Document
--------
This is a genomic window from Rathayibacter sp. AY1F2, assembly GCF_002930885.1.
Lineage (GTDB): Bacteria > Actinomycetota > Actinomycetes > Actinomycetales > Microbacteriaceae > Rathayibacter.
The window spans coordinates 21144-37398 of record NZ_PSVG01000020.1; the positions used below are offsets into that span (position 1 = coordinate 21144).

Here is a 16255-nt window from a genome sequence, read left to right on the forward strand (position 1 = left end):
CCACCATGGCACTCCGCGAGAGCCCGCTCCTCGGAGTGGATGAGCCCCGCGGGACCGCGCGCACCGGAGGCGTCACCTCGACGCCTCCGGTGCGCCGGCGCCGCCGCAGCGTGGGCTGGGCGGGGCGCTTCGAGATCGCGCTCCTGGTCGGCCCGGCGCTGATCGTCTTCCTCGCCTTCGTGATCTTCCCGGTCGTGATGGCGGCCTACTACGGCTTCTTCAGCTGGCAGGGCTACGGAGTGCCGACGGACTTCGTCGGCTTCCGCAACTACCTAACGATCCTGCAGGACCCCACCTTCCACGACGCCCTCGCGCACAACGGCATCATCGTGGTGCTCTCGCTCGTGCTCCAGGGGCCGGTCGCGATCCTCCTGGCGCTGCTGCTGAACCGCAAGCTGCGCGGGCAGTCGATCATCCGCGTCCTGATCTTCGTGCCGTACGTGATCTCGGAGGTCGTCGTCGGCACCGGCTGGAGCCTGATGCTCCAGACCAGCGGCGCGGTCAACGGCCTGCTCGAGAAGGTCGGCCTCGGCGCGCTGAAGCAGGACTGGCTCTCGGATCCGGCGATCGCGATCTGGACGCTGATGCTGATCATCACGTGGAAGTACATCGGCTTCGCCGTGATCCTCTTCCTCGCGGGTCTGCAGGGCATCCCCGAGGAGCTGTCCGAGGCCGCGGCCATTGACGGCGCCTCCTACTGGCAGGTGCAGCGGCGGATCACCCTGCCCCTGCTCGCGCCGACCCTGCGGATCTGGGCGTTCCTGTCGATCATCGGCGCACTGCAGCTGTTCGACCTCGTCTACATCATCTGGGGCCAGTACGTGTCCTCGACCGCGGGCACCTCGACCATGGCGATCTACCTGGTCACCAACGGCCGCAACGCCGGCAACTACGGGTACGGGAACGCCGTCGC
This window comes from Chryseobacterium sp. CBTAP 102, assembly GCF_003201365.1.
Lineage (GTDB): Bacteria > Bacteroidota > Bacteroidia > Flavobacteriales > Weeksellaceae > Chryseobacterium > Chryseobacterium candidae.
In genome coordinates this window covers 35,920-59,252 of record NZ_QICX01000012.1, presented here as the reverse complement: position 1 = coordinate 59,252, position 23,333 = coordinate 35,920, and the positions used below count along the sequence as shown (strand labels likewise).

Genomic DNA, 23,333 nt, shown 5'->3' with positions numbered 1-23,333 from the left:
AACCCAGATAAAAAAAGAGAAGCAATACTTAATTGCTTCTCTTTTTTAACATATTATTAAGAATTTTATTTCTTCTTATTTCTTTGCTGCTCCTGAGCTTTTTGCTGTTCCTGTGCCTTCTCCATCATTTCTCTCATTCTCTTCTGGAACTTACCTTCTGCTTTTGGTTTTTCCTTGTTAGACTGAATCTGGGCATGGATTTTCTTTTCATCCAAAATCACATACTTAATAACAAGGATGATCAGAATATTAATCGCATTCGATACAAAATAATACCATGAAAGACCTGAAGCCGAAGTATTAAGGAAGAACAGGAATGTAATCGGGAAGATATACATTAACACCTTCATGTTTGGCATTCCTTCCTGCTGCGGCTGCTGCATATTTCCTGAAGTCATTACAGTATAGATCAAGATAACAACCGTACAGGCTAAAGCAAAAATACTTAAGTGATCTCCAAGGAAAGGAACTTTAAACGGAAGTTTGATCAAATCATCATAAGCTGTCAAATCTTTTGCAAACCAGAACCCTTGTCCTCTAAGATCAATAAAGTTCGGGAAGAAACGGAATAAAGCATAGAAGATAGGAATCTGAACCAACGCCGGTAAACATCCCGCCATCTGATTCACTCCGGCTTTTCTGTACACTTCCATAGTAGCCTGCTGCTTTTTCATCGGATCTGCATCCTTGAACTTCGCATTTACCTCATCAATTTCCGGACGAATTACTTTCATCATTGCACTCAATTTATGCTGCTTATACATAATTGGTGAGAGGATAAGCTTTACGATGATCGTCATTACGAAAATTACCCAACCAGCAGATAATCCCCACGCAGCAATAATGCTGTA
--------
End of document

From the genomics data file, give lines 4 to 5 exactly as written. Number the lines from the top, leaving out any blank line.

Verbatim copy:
Here is a 16255-nt window from a genome sequence, read left to right on the forward strand (position 1 = left end):
CCACCATGGCACTCCGCGAGAGCCCGCTCCTCGGAGTGGATGAGCCCCGCGGGACCGCGCGCACCGGAGGCGTCACCTCGACGCCTCCGGTGCGCCGGCGCCGCCGCAGCGTGGGCTGGGCGGGGCGCTTCGAGATCGCGCTCCTGGTCGGCCCGGCGCTGATCGTCTTCCTCGCCTTCGTGATCTTCCCGGTCGTGATGGCGGCCTACTACGGCTTCTTCAGCTGGCAGGGCTACGGAGTGCCGACGGACTTCGTCGGCTTCCGCAACTACCTAACGATCCTGCAGGACCCCACCTTCCACGACGCCCTCGCGCACAACGGCATCATCGTGGTGCTCTCGCTCGTGCTCCAGGGGCCGGTCGCGATCCTCCTGGCGCTGCTGCTGAACCGCAAGCTGCGCGGGCAGTCGATCATCCGCGTCCTGATCTTCGTGCCGTACGTGATCTCGGAGGTCGTCGTCGGCACCGGCTGGAGCCTGATGCTCCAGACCAGCGGCGCGGTCAACGGCCTGCTCGAGAAGGTCGGCCTCGGCGCGCTGAAGCAGGACTGGCTCTCGGATCCGGCGATCGCGATCTGGACGCTGATGCTGATCATCACGTGGAAGTACATCGGCTTCGCCGTGATCCTCTTCCTCGCGGGTCTGCAGGGCATCCCCGAGGAGCTGTCCGAGGCCGCGGCCATTGACGGCGCCTCCTACTGGCAGGTGCAGCGGCGGATCACCCTGCCCCTGCTCGCGCCGACCCTGCGGATCTGGGCGTTCCTGTCGATCATCGGCGCACTGCAGCTGTTCGACCTCGTCTACATCATCTGGGGCCAGTACGTGTCCTCGACCGCGGGCACCTCGACCATGGCGATCTACCTGGTCACCAACGGCCGCAACGCCGGCAACTACGGGTACGGGAACGCCGTCGC